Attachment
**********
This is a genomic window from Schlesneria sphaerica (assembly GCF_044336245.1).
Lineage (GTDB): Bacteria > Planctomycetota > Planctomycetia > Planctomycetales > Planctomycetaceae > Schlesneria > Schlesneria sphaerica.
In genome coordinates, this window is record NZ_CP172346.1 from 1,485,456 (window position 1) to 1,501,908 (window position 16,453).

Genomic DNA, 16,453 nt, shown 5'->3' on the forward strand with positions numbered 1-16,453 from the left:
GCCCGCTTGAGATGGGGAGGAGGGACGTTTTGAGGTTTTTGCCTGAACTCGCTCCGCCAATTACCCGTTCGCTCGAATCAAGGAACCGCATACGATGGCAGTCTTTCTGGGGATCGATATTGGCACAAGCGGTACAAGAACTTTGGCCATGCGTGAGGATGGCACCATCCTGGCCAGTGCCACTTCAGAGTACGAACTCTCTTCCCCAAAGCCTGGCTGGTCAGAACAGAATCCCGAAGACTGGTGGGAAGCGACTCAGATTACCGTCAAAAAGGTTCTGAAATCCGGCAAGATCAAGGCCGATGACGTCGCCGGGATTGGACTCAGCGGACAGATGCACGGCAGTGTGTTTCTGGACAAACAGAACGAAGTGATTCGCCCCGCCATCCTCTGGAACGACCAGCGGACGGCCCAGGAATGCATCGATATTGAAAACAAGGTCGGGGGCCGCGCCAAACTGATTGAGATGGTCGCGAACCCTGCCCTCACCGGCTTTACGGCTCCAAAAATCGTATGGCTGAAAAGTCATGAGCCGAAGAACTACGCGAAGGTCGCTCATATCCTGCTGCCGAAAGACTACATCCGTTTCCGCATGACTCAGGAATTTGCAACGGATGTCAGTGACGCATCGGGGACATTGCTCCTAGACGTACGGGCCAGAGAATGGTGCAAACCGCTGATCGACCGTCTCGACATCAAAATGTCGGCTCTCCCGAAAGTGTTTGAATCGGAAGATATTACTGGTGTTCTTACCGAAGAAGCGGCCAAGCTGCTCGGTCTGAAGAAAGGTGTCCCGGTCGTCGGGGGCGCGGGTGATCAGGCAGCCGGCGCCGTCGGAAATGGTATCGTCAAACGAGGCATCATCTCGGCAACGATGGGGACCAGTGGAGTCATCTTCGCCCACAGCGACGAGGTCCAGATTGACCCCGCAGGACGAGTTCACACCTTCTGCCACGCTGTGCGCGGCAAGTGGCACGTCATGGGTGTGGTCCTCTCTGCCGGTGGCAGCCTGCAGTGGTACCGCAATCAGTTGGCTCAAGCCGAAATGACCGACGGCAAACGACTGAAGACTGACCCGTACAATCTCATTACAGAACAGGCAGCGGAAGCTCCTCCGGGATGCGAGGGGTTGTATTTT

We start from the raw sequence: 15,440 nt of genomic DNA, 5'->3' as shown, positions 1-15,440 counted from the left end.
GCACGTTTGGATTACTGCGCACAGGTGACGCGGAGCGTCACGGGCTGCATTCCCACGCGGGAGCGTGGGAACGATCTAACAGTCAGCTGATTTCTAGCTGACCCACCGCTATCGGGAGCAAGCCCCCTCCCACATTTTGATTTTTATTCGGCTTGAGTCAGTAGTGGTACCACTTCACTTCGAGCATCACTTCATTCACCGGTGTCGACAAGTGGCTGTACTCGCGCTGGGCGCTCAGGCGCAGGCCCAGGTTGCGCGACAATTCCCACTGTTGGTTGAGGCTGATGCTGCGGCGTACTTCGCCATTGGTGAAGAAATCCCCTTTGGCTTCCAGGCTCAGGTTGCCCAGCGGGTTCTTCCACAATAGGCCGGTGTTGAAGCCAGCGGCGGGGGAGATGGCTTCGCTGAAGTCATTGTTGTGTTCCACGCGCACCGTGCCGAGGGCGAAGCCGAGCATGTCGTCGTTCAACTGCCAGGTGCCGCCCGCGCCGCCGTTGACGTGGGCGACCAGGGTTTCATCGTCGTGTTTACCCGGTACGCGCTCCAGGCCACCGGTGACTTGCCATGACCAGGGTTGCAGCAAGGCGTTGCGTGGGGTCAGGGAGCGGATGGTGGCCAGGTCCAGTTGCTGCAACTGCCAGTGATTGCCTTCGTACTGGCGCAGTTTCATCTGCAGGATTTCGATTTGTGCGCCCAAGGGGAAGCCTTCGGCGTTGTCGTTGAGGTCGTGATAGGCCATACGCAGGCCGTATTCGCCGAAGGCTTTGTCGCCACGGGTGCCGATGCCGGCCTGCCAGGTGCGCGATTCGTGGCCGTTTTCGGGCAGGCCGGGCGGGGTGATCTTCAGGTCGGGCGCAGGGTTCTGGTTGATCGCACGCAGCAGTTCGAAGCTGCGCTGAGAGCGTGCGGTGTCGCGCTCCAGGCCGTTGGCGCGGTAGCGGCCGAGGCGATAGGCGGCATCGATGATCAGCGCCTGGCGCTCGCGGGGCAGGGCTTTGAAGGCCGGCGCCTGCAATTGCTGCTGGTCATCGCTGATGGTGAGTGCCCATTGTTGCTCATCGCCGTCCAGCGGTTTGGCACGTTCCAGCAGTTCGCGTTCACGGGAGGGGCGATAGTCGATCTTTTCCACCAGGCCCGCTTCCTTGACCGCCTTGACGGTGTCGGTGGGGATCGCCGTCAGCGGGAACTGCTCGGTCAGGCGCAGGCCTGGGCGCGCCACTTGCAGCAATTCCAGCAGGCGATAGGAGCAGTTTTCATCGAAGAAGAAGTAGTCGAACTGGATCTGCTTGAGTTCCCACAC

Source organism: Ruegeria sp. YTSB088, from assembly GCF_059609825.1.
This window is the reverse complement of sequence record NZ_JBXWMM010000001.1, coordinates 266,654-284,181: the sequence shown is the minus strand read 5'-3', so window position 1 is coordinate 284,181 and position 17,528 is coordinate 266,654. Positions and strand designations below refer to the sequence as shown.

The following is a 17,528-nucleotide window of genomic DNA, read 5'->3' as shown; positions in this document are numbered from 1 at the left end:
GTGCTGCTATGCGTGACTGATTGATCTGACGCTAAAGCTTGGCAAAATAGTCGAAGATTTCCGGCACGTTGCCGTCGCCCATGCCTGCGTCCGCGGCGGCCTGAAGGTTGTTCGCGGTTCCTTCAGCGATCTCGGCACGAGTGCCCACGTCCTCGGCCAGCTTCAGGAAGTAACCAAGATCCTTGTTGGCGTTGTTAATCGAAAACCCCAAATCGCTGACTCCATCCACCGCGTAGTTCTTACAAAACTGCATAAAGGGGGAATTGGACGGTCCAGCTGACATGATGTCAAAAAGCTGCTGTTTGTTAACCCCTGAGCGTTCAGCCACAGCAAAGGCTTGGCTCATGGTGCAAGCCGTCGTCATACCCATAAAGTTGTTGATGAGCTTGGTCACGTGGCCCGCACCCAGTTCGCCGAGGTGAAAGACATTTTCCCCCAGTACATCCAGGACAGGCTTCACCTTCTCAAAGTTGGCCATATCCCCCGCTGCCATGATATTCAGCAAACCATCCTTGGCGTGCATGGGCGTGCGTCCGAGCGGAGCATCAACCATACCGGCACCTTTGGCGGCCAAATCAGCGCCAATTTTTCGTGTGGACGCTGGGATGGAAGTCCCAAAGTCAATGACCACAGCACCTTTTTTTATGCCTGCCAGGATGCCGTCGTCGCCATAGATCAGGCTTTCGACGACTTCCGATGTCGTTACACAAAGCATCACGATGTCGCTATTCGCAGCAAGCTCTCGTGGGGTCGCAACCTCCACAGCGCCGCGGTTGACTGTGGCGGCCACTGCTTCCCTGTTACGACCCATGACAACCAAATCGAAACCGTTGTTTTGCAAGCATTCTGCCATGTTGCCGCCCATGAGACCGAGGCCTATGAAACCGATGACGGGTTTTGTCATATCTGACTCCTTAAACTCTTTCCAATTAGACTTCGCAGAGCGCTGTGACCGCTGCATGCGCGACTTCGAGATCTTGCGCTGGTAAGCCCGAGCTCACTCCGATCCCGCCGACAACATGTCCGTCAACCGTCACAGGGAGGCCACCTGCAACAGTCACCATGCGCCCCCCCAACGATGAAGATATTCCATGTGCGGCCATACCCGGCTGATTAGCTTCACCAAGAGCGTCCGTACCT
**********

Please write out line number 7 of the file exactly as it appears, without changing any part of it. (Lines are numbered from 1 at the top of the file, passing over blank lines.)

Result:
GCACGTTTGGATTACTGCGCACAGGTGACGCGGAGCGTCACGGGCTGCATTCCCACGCGGGAGCGTGGGAACGATCTAACAGTCAGCTGATTTCTAGCTGACCCACCGCTATCGGGAGCAAGCCCCCTCCCACATTTTGATTTTTATTCGGCTTGAGTCAGTAGTGGTACCACTTCACTTCGAGCATCACTTCATTCACCGGTGTCGACAAGTGGCTGTACTCGCGCTGGGCGCTCAGGCGCAGGCCCAGGTTGCGCGACAATTCCCACTGTTGGTTGAGGCTGATGCTGCGGCGTACTTCGCCATTGGTGAAGAAATCCCCTTTGGCTTCCAGGCTCAGGTTGCCCAGCGGGTTCTTCCACAATAGGCCGGTGTTGAAGCCAGCGGCGGGGGAGATGGCTTCGCTGAAGTCATTGTTGTGTTCCACGCGCACCGTGCCGAGGGCGAAGCCGAGCATGTCGTCGTTCAACTGCCAGGTGCCGCCCGCGCCGCCGTTGACGTGGGCGACCAGGGTTTCATCGTCGTGTTTACCCGGTACGCGCTCCAGGCCACCGGTGACTTGCCATGACCAGGGTTGCAGCAAGGCGTTGCGTGGGGTCAGGGAGCGGATGGTGGCCAGGTCCAGTTGCTGCAACTGCCAGTGATTGCCTTCGTACTGGCGCAGTTTCATCTGCAGGATTTCGATTTGTGCGCCCAAGGGGAAGCCTTCGGCGTTGTCGTTGAGGTCGTGATAGGCCATACGCAGGCCGTATTCGCCGAAGGCTTTGTCGCCACGGGTGCCGATGCCGGCCTGCCAGGTGCGCGATTCGTGGCCGTTTTCGGGCAGGCCGGGCGGGGTGATCTTCAGGTCGGGCGCAGGGTTCTGGTTGATCGCACGCAGCAGTTCGAAGCTGCGCTGAGAGCGTGCGGTGTCGCGCTCCAGGCCGTTGGCGCGGTAGCGGCCGAGGCGATAGGCGGCATCGATGATCAGCGCCTGGCGCTCGCGGGGCAGGGCTTTGAAGGCCGGCGCCTGCAATTGCTGCTGGTCATCGCTGATGGTGAGTGCCCATTGTTGCTCATCGCCGTCCAGCGGTTTGGCACGTTCCAGCAGTTCGCGTTCACGGGAGGGGCGATAGTCGATCTTTTCCACCAGGCCCGCTTCCTTGACCGCCTTGACGGTGTCGGTGGGGATCGCCGTCAGCGGGAACTGCTCGGTCAGGCGCAGGCCTGGGCGCGCCACTTGCAGCAATTCCAGCAGGCGATAGGAGCAGTTTTCATCGAAGAAGAAGTAGTCGAACTGGATCTGCTTGAGTTCCCACAC